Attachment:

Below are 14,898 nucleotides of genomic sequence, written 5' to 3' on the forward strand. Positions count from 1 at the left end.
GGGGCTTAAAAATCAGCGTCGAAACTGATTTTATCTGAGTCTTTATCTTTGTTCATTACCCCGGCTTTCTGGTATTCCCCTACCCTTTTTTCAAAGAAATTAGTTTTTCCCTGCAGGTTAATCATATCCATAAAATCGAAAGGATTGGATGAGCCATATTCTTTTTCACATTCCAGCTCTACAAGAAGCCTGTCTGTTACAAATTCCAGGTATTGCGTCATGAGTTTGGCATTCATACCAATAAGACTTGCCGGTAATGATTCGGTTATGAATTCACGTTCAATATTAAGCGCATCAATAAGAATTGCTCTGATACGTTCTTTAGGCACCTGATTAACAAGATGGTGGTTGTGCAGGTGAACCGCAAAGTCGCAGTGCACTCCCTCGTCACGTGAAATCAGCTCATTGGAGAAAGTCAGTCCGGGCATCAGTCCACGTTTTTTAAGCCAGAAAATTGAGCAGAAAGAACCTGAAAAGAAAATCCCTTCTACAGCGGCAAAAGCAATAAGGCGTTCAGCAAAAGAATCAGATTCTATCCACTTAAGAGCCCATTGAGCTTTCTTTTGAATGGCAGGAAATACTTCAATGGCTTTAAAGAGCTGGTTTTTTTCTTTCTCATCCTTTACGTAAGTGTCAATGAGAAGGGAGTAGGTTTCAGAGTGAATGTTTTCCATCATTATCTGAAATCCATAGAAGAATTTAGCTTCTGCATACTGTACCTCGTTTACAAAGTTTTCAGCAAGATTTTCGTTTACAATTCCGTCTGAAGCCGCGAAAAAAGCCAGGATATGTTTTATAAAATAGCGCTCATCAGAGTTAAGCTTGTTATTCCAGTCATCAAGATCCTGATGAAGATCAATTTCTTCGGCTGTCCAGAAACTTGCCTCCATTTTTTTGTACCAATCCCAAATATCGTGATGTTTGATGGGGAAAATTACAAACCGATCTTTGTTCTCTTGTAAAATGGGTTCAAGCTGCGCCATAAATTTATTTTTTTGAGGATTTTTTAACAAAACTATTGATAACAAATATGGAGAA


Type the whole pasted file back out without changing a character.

Below are 14,898 nucleotides of genomic sequence, written 5' to 3' on the forward strand. Positions count from 1 at the left end.
GGGGCTTAAAAATCAGCGTCGAAACTGATTTTATCTGAGTCTTTATCTTTGTTCATTACCCCGGCTTTCTGGTATTCCCCTACCCTTTTTTCAAAGAAATTAGTTTTTCCCTGCAGGTTAATCATATCCATAAAATCGAAAGGATTGGATGAGCCATATTCTTTTTCACATTCCAGCTCTACAAGAAGCCTGTCTGTTACAAATTCCAGGTATTGCGTCATGAGTTTGGCATTCATACCAATAAGACTTGCCGGTAATGATTCGGTTATGAATTCACGTTCAATATTAAGCGCATCAATAAGAATTGCTCTGATACGTTCTTTAGGCACCTGATTAACAAGATGGTGGTTGTGCAGGTGAACCGCAAAGTCGCAGTGCACTCCCTCGTCACGTGAAATCAGCTCATTGGAGAAAGTCAGTCCGGGCATCAGTCCACGTTTTTTAAGCCAGAAAATTGAGCAGAAAGAACCTGAAAAGAAAATCCCTTCTACAGCGGCAAAAGCAATAAGGCGTTCAGCAAAAGAATCAGATTCTATCCACTTAAGAGCCCATTGAGCTTTCTTTTGAATGGCAGGAAATACTTCAATGGCTTTAAAGAGCTGGTTTTTTTCTTTCTCATCCTTTACGTAAGTGTCAATGAGAAGGGAGTAGGTTTCAGAGTGAATGTTTTCCATCATTATCTGAAATCCATAGAAGAATTTAGCTTCTGCATACTGTACCTCGTTTACAAAGTTTTCAGCAAGATTTTCGTTTACAATTCCGTCTGAAGCCGCGAAAAAAGCCAGGATATGTTTTATAAAATAGCGCTCATCAGAGTTAAGCTTGTTATTCCAGTCATCAAGATCCTGATGAAGATCAATTTCTTCGGCTGTCCAGAAACTTGCCTCCATTTTTTTGTACCAATCCCAAATATCGTGATGTTTGATGGGGAAAATTACAAACCGATCTTTGTTCTCTTGTAAAATGGGTTCAAGCTGCGCCATAAATTTATTTTTTTGAGGATTTTTTAACAAAACTATTGATAACAAATATGGAGAA